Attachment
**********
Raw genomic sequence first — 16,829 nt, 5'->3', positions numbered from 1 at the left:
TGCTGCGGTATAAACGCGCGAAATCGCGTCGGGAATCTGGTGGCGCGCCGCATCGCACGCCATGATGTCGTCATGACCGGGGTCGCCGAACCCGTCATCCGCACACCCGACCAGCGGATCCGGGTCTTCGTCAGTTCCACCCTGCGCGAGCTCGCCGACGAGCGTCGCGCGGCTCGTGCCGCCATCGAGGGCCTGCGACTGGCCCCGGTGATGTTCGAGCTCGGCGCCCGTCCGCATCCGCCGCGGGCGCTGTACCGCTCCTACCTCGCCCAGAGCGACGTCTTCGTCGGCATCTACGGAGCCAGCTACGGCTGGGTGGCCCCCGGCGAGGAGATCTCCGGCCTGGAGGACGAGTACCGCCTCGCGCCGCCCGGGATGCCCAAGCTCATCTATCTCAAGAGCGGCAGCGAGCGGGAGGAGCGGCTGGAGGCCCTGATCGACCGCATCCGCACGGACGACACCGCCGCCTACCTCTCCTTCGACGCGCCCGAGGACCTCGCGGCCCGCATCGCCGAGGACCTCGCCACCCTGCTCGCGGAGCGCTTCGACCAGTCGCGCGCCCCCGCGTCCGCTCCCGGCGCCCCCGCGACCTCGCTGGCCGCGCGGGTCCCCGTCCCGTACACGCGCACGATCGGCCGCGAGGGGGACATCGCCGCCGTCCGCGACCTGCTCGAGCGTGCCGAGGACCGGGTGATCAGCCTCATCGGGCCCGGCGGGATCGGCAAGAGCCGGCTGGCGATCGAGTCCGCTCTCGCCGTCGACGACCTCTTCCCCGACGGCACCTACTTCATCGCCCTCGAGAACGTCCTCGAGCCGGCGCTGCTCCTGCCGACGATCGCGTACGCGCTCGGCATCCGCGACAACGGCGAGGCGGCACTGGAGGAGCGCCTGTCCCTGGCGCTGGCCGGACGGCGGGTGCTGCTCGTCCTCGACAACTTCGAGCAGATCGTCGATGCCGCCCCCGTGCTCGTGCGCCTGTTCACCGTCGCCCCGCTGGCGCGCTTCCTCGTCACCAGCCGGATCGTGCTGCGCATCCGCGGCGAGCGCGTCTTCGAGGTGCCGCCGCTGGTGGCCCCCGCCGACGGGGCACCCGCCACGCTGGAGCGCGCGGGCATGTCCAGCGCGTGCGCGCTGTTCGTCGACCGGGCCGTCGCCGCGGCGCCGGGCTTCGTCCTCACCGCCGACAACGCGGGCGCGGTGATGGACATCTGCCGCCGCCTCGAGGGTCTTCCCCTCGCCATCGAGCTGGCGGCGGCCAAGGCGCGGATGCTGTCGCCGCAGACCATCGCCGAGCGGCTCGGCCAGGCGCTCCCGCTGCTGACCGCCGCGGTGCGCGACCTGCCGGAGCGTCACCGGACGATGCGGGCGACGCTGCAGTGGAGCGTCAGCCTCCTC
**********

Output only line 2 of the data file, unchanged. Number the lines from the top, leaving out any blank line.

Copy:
TGCTGCGGTATAAACGCGCGAAATCGCGTCGGGAATCTGGTGGCGCGCCGCATCGCACGCCATGATGTCGTCATGACCGGGGTCGCCGAACCCGTCATCCGCACACCCGACCAGCGGATCCGGGTCTTCGTCAGTTCCACCCTGCGCGAGCTCGCCGACGAGCGTCGCGCGGCTCGTGCCGCCATCGAGGGCCTGCGACTGGCCCCGGTGATGTTCGAGCTCGGCGCCCGTCCGCATCCGCCGCGGGCGCTGTACCGCTCCTACCTCGCCCAGAGCGACGTCTTCGTCGGCATCTACGGAGCCAGCTACGGCTGGGTGGCCCCCGGCGAGGAGATCTCCGGCCTGGAGGACGAGTACCGCCTCGCGCCGCCCGGGATGCCCAAGCTCATCTATCTCAAGAGCGGCAGCGAGCGGGAGGAGCGGCTGGAGGCCCTGATCGACCGCATCCGCACGGACGACACCGCCGCCTACCTCTCCTTCGACGCGCCCGAGGACCTCGCGGCCCGCATCGCCGAGGACCTCGCCACCCTGCTCGCGGAGCGCTTCGACCAGTCGCGCGCCCCCGCGTCCGCTCCCGGCGCCCCCGCGACCTCGCTGGCCGCGCGGGTCCCCGTCCCGTACACGCGCACGATCGGCCGCGAGGGGGACATCGCCGCCGTCCGCGACCTGCTCGAGCGTGCCGAGGACCGGGTGATCAGCCTCATCGGGCCCGGCGGGATCGGCAAGAGCCGGCTGGCGATCGAGTCCGCTCTCGCCGTCGACGACCTCTTCCCCGACGGCACCTACTTCATCGCCCTCGAGAACGTCCTCGAGCCGGCGCTGCTCCTGCCGACGATCGCGTACGCGCTCGGCATCCGCGACAACGGCGAGGCGGCACTGGAGGAGCGCCTGTCCCTGGCGCTGGCCGGACGGCGGGTGCTGCTCGTCCTCGACAACTTCGAGCAGATCGTCGATGCCGCCCCCGTGCTCGTGCGCCTGTTCACCGTCGCCCCGCTGGCGCGCTTCCTCGTCACCAGCCGGATCGTGCTGCGCATCCGCGGCGAGCGCGTCTTCGAGGTGCCGCCGCTGGTGGCCCCCGCCGACGGGGCACCCGCCACGCTGGAGCGCGCGGGCATGTCCAGCGCGTGCGCGCTGTTCGTCGACCGGGCCGTCGCCGCGGCGCCGGGCTTCGTCCTCACCGCCGACAACGCGGGCGCGGTGATGGACATCTGCCGCCGCCTCGAGGGTCTTCCCCTCGCCATCGAGCTGGCGGCGGCCAAGGCGCGGATGCTGTCGCCGCAGACCATCGCCGAGCGGCTCGGCCAGGCGCTCCCGCTGCTGACCGCCGCGGTGCGCGACCTGCCGGAGCGTCACCGGACGATGCGGGCGACGCTGCAGTGGAGCGTCAGCCTCCTC